Google has been continually in the process of improving their search algorithm, and a good part of those enhancements involves a focus on local search, specifically when it comes to the integration of Google Places. Shown below is the current Google search engine result page (SERP) for the query “candy store.” Notice the items highlighted with the different colored boxes.
- The blue box shows my location based on my IP address. Google automatically detects your location as it provides a more customized experience. Click to read more about how and why Google detects your location.
- The green box shows a few very important elements for a local business. These elements include: business address, business phone number, a link to the business’ website, and a link to the business’ Google Places page.
- The gray box shows the average rating “Arnold’s Candies Inc” has received from visitors leaving reviews on their Google Places page. If you have 5 or more customer reviews on your Google Places page you should see yellow stars—as Arnold’s Candies has below— showing your average rating. This stands out visually for the user.
- The red box shows where the local businesses are located on a map of the area. These locations are shown with a pin-point labeled with a different letter for each business. From Google Maps, users can still see your Google Places information on the left-hand side.
All of the elements above have given local businesses organic ways to influence rankings within Google SERPs for broad business category phrases – but what about paid options? In flies Google AdWords Express to the rescue . . . DA DA DAAAA! . . . well kinda.
Back in October of 2010, Google officially released Google Boost, which was meant to provide “a new online advertising solution to help local businesses connect with potential customers in their area” by allowing business owners to easily create ads while utilizing the power of their Google Places page– without all the hassle of AdWords (bidding, keyword selection, account set-up, etc). In July of 2011 the folks over at the “Googler” thought Boost should be rebranded to show a closer connection with their existing AdWords product. The goal was to initiate additional marketing efforts while still providing a great local advertising option for businesses. And so, Google AdWords Express was born.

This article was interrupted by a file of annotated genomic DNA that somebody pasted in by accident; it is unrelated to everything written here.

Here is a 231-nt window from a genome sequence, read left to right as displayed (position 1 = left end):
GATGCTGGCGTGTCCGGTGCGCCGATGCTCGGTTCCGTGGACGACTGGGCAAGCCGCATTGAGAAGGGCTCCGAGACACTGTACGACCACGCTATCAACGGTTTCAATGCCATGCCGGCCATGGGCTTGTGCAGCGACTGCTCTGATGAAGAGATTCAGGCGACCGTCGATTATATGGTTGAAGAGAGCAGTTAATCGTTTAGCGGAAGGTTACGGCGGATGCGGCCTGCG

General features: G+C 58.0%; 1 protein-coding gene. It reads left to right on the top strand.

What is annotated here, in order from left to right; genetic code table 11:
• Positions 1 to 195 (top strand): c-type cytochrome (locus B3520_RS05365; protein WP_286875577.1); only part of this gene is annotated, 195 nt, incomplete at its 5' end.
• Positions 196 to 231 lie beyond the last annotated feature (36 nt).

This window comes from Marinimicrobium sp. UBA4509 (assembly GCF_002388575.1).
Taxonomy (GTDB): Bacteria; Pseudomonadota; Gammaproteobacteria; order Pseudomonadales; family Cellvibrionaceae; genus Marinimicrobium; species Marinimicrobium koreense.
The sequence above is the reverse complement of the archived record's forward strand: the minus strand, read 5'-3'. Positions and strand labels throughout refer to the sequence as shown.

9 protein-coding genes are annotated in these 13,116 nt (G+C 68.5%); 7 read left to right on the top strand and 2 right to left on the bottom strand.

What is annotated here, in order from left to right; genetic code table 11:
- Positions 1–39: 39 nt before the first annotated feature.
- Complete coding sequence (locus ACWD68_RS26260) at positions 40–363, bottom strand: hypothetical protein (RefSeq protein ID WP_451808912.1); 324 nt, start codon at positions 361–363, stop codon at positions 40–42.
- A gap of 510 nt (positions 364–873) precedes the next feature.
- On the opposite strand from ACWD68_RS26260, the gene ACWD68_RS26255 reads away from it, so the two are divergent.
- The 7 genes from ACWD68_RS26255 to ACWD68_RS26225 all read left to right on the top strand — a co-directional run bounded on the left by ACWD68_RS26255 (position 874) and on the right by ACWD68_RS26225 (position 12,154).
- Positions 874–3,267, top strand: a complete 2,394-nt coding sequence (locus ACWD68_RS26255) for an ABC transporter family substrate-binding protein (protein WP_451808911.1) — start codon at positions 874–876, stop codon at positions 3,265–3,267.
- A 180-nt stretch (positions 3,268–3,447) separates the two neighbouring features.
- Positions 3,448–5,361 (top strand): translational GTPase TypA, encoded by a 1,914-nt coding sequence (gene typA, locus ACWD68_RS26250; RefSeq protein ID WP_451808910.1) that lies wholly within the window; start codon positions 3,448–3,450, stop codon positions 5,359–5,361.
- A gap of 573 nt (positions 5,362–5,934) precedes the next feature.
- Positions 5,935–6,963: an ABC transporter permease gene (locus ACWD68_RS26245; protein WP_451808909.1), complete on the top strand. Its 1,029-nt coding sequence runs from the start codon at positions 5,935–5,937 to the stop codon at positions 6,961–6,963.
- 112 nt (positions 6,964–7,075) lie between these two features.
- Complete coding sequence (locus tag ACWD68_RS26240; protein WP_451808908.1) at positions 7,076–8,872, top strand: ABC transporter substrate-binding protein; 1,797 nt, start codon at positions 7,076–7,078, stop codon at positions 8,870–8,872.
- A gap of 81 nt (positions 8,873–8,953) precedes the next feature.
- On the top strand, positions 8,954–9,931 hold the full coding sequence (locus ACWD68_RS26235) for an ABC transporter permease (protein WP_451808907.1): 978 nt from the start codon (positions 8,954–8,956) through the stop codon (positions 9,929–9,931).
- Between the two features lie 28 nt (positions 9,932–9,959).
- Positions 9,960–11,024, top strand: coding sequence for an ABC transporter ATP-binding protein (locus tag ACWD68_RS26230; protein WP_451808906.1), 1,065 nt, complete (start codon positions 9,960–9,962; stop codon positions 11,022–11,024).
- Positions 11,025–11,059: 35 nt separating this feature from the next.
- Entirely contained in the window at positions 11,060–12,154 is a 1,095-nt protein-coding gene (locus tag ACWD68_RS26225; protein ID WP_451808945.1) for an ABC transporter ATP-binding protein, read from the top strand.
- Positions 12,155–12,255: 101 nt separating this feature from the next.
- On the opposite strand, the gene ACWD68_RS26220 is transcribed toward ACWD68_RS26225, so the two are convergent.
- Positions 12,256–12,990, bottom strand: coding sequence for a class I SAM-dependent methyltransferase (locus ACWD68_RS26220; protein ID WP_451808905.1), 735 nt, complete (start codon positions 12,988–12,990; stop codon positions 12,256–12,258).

The verdict is still out, for some, as to whether Google Express is valuable for local businesses. In that light, we decided to give you a quick rundown of some things we like and dislike about the product— because, ultimately each business is different— what benefits your company may not benefit others.
3 Things We LOVE About Google AdWords Express:
1. Easy Set Up:
The setup process includes a handful of very easy steps that take only a few minutes. These steps include providing your business’ information, selecting the categories related to your business, selecting your monthly budget (based on Google’s recommended budget according to the search volume for your categories), creating 1 ad (or more if you would like), and adding billing information. This means no keyword research, keyword bidding, and other maintenance is required for AdWords campaigns.